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The Android paradox: lots of smartphones, little money
Smartphones are big business, but it doesn’t necessarily mean OEMs are making money off this massive platform. In fact, most companies are actually coming up short, with the exception of one major player. It was recently asserted that Apple is consuming around 93 percent of the smartphone industry’s profits, which doesn’t leave much space at the table for its competitors, mainly Android OEMs. Despite having the biggest market share of global smartphone shipments, manufacturers building phones based on Android are fighting for scraps. But why is this happening and how is Apple making so much money?
Despite having the biggest market share of global smartphone shipments, manufacturers building phones based on Android are fighting for scraps.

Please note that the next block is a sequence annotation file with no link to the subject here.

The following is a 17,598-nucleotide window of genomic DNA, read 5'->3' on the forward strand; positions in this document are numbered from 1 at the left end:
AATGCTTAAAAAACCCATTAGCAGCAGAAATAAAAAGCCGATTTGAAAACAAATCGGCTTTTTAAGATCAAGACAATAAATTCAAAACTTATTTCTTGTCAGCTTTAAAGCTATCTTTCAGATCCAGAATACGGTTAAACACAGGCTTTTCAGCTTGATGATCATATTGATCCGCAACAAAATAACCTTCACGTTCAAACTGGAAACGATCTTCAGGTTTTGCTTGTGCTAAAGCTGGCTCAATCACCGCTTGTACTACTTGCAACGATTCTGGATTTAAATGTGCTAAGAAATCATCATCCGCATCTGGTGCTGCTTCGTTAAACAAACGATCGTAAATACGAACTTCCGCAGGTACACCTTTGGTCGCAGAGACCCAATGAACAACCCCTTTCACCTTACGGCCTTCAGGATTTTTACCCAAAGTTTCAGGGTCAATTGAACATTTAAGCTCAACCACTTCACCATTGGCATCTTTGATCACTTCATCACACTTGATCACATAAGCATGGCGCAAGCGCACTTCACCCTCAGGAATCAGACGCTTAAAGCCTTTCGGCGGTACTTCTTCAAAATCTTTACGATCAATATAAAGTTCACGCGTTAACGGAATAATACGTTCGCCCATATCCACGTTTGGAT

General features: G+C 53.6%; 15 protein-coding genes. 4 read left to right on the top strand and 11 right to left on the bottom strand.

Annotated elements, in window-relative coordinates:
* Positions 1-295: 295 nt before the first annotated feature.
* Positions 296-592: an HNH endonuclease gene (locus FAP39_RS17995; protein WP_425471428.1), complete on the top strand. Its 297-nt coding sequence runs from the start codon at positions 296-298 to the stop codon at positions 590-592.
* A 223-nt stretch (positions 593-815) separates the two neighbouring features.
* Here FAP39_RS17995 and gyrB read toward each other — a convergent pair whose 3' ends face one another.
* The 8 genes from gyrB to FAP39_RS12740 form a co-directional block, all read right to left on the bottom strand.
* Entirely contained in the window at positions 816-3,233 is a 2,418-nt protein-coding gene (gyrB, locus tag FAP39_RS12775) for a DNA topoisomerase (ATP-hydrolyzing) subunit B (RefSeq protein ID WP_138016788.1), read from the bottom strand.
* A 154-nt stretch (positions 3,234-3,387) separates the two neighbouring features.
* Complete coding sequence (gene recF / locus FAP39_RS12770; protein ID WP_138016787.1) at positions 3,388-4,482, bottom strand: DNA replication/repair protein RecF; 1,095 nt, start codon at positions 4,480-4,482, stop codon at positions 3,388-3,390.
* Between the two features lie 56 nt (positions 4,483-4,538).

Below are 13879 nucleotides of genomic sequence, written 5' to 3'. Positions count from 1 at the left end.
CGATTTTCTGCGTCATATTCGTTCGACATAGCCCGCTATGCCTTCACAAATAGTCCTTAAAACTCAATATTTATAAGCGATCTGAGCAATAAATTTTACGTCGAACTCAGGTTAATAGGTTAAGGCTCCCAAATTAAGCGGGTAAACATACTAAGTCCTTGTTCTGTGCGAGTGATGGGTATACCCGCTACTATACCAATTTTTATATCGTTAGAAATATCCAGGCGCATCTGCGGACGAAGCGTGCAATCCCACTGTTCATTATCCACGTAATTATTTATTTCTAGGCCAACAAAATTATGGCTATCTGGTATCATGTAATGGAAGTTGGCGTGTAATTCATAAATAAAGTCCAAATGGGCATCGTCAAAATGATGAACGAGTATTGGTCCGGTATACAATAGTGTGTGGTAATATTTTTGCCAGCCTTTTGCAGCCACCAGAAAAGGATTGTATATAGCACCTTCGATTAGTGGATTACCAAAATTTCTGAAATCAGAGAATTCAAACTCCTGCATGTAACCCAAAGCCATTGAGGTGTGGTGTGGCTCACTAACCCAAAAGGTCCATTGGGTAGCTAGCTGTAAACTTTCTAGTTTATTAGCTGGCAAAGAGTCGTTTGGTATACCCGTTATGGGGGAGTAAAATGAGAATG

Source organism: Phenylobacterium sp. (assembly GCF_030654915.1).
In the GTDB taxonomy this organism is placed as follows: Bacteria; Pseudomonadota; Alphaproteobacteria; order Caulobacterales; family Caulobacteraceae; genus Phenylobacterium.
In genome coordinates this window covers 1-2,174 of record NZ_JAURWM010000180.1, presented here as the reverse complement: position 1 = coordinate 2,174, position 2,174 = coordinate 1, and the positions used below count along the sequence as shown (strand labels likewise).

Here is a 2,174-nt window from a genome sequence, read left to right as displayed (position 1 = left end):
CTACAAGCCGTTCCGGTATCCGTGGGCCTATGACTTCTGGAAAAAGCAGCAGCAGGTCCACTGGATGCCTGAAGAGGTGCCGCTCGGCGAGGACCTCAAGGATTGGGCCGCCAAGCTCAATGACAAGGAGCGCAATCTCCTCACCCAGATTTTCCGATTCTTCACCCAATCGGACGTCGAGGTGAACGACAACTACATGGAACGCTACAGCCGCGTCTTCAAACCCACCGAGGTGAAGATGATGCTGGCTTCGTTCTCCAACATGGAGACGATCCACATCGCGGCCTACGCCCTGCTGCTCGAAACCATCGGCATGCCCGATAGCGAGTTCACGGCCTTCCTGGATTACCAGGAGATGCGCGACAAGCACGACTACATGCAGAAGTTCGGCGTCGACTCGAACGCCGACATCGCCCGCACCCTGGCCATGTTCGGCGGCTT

It all starts with the beginning of a device’s development. Unlike its competitors, Apple is pretty much a one-stop shop. Just about everything is being done in-house. The California-based tech giant produces its own software and only releases one to two new smartphones each year. This practice definitely keeps expenses down compared to rivals like Samsung and LG. Toss in some high margins and things start to become somewhat clearer.
So how can Android phone producers make the move from appetizer to entree? Here’s a few ideas that might help struggling OEMs earn a place on a more profitable menu.
Understanding the Problem